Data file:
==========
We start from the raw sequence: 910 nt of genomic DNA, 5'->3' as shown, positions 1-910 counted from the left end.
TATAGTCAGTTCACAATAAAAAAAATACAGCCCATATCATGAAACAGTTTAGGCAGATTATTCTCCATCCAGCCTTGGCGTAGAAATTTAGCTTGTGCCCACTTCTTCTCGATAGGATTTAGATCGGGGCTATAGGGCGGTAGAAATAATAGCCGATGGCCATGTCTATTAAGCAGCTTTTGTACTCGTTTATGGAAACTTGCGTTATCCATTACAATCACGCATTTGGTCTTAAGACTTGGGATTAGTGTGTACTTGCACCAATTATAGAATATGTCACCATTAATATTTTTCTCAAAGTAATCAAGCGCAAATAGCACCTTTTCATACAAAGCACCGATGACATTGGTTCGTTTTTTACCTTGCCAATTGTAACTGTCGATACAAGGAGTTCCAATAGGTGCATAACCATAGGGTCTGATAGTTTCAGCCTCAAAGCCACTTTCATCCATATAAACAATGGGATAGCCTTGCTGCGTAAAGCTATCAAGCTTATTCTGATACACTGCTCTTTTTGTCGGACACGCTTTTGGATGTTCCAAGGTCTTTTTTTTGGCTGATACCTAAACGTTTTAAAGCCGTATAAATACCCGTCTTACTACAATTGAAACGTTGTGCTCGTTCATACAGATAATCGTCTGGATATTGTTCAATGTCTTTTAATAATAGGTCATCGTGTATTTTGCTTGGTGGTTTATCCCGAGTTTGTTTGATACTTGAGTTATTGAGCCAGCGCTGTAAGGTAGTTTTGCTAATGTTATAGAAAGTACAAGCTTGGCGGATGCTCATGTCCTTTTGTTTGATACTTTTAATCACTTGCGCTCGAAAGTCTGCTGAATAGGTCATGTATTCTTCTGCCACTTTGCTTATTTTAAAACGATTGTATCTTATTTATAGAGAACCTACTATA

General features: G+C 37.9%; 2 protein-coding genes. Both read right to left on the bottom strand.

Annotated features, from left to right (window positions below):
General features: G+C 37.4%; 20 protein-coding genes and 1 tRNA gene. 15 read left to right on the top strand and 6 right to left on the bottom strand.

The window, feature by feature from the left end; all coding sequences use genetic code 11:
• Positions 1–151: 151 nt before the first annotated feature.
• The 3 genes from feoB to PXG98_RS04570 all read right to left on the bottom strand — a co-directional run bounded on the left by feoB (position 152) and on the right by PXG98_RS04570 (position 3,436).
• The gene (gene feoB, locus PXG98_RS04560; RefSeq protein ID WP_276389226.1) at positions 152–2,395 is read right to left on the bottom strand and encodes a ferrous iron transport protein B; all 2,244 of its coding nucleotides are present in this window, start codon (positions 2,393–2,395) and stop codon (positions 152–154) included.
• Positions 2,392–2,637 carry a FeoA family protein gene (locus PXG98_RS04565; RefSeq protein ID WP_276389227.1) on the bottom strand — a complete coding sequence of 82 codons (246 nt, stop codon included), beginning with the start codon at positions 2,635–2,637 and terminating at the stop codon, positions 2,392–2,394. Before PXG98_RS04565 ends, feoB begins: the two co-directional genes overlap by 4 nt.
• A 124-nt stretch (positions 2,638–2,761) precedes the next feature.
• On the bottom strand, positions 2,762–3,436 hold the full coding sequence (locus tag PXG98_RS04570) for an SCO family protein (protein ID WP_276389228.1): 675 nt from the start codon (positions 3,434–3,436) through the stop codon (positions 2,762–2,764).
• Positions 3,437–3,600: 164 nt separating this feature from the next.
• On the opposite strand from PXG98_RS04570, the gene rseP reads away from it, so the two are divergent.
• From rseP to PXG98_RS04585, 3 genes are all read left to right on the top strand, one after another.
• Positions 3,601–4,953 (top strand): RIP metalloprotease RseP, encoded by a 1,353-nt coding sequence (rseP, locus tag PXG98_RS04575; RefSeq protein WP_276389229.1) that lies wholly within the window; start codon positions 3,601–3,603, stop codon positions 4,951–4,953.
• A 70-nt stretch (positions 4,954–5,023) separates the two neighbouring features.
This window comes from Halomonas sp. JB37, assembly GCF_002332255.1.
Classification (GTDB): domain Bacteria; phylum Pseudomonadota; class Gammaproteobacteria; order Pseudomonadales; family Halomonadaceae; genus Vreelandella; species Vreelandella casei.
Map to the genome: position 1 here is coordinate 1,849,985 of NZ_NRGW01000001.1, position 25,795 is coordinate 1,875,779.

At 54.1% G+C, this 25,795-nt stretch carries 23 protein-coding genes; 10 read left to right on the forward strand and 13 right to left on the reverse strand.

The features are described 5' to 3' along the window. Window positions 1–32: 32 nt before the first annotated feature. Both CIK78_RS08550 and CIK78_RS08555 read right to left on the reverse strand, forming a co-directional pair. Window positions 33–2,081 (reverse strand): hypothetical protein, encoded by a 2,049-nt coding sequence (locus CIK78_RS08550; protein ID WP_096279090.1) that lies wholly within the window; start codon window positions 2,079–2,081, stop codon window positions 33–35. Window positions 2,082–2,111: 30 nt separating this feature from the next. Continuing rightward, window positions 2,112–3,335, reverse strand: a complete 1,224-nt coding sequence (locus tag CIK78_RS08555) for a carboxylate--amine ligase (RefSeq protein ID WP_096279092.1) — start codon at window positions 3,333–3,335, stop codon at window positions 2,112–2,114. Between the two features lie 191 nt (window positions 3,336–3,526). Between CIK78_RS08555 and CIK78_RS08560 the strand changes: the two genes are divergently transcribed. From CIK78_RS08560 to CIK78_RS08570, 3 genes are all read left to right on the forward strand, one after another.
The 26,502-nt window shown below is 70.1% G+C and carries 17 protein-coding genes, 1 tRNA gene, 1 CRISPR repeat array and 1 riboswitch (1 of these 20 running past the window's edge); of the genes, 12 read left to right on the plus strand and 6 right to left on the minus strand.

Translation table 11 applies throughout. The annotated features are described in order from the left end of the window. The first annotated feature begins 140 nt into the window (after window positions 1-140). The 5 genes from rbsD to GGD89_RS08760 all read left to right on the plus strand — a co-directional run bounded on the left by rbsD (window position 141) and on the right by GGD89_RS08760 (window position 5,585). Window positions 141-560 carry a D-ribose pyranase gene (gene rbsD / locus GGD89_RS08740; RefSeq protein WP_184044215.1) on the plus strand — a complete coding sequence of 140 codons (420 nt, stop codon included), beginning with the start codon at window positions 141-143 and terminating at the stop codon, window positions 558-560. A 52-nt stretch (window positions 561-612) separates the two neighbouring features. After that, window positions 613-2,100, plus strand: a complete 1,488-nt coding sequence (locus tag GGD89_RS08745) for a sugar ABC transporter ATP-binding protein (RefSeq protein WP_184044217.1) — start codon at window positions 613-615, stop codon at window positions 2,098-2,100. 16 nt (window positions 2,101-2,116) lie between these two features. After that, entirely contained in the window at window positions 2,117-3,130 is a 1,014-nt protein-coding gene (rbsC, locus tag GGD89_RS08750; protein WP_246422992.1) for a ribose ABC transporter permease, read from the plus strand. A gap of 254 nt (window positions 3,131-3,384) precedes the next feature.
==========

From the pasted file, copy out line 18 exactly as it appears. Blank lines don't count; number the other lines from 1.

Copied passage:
This window comes from Halomonas sp. JB37, assembly GCF_002332255.1.